In a small victory for employers, the Third Circuit U.S. Court of Appeals recently ruled that the Lilly Ledbetter Fair Pay Act (FPA) applies solely to compensation claims. The FPA allows employees to file a lawsuit against their employers for discrimination in pay, but what’s unique about the law is that it treats the payment of each paycheck (or retirement benefit) as a new act of discrimination. Thus, the pay decision could have been made years beforehand, but each paycheck restarts the running of the statute of limitations.
A Boeing employee recently tried to use the FPA to file a discrimination complaint with the Equal Employment Opportunity Commission (EEOC) for a promotion decision that occurred nearly five years earlier. The employee was not promoted as high as two white co-workers and he claimed it was because of race and national origin discrimination. Typically, a discrimination complaint needs to be filed with the EEOC within 300 days of the employment action (or 180 days, depending on the state where the claim is filed). But, since the promotion decision would have come with a significant pay increase, the employee tried to use the FPA as a means for extending the statute of limitations. In the first case of its kind, the court ruled that the FPA should only be used if an employee is specifically claiming compensation discrimination, as opposed to other types of employment discrimination. A claim based on a failure to promote, according to the Third Circuit, doesn’t meet that test (Noel v. Boeing, 3rd Cir, Oct. 2010).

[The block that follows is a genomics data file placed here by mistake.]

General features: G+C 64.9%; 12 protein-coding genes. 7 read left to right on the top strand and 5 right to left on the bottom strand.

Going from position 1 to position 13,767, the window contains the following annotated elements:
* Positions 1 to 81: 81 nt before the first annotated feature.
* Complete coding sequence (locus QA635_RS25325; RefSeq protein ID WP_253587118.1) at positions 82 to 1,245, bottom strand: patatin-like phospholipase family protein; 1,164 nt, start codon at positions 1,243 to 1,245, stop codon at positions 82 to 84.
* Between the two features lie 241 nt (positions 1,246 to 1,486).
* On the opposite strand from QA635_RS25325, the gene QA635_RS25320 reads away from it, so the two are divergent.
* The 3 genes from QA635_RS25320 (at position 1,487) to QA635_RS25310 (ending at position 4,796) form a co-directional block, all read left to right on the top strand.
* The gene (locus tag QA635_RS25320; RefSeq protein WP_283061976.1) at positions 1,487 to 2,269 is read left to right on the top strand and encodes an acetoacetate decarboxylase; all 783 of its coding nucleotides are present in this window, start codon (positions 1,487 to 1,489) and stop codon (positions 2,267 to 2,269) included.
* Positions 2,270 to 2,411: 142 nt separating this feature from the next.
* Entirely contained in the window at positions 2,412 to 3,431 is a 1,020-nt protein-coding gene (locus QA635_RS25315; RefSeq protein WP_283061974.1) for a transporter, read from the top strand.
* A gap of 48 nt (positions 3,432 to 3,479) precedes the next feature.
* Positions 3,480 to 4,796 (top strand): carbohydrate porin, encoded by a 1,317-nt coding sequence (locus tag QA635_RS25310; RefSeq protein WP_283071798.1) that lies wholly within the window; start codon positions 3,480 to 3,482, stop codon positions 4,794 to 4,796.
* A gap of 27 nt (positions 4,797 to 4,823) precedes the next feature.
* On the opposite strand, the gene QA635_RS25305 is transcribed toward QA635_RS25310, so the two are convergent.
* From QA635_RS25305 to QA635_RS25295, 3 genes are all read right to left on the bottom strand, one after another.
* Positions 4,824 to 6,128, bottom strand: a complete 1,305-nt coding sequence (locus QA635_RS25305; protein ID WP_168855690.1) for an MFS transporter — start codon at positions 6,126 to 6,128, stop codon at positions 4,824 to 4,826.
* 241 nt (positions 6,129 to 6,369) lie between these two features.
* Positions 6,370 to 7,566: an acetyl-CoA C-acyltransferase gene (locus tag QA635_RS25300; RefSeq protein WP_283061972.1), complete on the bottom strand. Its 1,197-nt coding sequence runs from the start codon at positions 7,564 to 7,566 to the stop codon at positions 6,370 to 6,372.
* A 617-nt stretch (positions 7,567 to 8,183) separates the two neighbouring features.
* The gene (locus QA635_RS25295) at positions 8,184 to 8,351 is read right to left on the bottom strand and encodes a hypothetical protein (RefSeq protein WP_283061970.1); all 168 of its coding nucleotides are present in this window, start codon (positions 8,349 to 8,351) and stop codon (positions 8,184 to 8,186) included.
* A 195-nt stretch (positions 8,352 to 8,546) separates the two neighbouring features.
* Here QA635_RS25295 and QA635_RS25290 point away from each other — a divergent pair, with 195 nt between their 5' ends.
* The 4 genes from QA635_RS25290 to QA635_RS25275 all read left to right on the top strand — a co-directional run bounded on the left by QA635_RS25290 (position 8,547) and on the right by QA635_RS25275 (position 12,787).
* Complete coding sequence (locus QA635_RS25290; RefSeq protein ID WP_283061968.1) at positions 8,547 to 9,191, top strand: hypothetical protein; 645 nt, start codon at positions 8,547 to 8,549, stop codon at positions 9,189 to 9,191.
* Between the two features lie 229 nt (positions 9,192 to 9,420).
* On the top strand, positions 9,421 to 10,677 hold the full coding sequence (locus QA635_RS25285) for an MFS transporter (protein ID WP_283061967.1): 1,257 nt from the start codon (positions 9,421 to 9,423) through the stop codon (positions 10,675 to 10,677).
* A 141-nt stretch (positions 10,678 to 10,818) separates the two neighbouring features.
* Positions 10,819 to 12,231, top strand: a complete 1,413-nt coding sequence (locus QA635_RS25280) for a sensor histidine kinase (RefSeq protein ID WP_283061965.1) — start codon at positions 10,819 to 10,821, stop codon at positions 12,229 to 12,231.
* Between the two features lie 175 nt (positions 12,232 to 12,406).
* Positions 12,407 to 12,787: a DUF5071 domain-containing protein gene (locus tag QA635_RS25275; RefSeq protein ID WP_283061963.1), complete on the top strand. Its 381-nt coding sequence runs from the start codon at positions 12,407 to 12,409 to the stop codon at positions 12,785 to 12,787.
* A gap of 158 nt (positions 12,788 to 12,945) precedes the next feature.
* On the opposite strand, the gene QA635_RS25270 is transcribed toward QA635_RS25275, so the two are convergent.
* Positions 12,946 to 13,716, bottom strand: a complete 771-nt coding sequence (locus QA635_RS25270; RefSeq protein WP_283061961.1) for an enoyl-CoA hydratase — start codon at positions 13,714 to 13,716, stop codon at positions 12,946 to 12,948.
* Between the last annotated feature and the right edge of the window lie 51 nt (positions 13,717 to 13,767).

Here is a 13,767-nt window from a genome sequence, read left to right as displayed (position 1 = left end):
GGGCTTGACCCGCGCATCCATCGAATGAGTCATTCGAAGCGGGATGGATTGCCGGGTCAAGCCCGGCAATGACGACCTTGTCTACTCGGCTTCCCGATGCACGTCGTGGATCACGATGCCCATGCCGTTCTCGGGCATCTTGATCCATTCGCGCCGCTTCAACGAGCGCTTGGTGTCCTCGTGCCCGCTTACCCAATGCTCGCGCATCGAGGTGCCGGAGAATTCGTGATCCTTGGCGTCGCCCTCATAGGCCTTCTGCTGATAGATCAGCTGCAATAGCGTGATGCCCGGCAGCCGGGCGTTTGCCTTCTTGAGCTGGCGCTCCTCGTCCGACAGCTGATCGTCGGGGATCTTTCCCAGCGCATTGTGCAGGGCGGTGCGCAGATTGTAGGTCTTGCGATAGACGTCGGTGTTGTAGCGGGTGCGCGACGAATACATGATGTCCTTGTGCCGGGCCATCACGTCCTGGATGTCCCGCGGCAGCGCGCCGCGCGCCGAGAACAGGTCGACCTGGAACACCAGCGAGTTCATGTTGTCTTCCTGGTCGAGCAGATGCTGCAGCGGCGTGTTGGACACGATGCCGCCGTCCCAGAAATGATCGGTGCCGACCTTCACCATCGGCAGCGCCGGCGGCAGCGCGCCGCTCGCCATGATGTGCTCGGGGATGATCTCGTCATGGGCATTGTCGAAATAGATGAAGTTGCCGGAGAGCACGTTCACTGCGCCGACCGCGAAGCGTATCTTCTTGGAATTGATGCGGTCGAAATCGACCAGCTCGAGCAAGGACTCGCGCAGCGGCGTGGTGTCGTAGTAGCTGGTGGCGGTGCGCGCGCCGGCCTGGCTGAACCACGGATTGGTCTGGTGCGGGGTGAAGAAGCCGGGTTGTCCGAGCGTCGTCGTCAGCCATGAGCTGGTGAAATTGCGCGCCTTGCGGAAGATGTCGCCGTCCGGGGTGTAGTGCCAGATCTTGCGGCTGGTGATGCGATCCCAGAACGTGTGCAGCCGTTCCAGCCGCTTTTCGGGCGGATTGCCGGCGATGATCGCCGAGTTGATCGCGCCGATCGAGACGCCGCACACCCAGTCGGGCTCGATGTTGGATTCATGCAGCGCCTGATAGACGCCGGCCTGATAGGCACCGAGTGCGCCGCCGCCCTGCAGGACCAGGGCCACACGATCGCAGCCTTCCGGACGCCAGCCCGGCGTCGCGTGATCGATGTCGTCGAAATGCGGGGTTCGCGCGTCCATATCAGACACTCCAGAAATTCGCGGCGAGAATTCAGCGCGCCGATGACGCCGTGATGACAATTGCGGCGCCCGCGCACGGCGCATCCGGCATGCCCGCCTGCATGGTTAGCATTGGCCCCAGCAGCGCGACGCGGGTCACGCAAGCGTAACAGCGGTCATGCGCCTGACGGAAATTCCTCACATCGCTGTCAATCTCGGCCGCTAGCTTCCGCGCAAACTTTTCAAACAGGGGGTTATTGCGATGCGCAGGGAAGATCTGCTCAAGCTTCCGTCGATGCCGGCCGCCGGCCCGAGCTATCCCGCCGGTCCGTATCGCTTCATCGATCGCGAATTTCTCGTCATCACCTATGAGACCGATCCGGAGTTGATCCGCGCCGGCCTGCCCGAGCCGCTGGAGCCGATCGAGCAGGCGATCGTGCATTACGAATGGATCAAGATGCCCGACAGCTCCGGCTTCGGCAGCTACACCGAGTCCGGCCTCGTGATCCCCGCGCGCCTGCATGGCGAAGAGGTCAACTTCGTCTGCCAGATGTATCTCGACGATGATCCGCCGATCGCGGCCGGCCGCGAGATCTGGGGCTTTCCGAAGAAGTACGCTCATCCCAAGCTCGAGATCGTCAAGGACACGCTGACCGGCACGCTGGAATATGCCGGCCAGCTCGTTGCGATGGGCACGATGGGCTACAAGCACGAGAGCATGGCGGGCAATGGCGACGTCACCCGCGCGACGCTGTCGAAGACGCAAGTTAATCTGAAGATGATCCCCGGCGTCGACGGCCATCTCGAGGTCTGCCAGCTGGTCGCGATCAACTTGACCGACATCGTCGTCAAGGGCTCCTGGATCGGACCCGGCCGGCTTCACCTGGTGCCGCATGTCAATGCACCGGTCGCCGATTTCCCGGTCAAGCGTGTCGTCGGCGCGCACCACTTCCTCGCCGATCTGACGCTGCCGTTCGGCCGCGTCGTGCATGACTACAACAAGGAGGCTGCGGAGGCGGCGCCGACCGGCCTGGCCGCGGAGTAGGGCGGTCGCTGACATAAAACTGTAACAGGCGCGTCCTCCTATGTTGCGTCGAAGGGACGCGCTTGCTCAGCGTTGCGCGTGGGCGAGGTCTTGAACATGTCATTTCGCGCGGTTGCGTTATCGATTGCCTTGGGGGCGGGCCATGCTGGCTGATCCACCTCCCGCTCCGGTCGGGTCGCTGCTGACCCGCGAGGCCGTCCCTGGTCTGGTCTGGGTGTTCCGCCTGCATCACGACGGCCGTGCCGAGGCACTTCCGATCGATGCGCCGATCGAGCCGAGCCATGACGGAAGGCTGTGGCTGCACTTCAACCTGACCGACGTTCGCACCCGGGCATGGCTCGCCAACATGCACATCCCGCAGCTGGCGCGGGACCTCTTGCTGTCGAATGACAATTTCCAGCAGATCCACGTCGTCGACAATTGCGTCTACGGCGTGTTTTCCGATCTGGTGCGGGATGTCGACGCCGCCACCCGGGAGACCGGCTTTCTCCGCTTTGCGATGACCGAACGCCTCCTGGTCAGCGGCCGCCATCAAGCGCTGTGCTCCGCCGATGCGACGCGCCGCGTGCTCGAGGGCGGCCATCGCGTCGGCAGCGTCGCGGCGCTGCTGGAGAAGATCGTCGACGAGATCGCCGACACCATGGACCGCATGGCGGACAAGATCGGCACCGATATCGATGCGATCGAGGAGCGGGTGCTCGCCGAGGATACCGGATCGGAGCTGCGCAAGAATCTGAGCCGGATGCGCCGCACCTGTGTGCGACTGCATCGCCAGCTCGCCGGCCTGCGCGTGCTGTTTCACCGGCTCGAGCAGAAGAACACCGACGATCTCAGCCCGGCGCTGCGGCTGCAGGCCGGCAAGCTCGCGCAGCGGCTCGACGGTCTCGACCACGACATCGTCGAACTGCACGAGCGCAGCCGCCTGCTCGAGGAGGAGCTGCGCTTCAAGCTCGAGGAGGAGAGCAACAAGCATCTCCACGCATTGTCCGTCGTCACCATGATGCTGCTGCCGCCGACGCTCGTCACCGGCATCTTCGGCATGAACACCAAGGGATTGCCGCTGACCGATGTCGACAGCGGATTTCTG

Tips: It’s unknown whether the Ninth Circuit Court of Appeals (which covers California, Idaho, Oregon and Washington) would agree with this result. To be on the safe side, retain all documentation of job-related decisions affecting pay.
This website presents general information in nontechnical language. This information is not legal advice. Before applying this information to a specific management decision, consult Vigilant or legal counsel.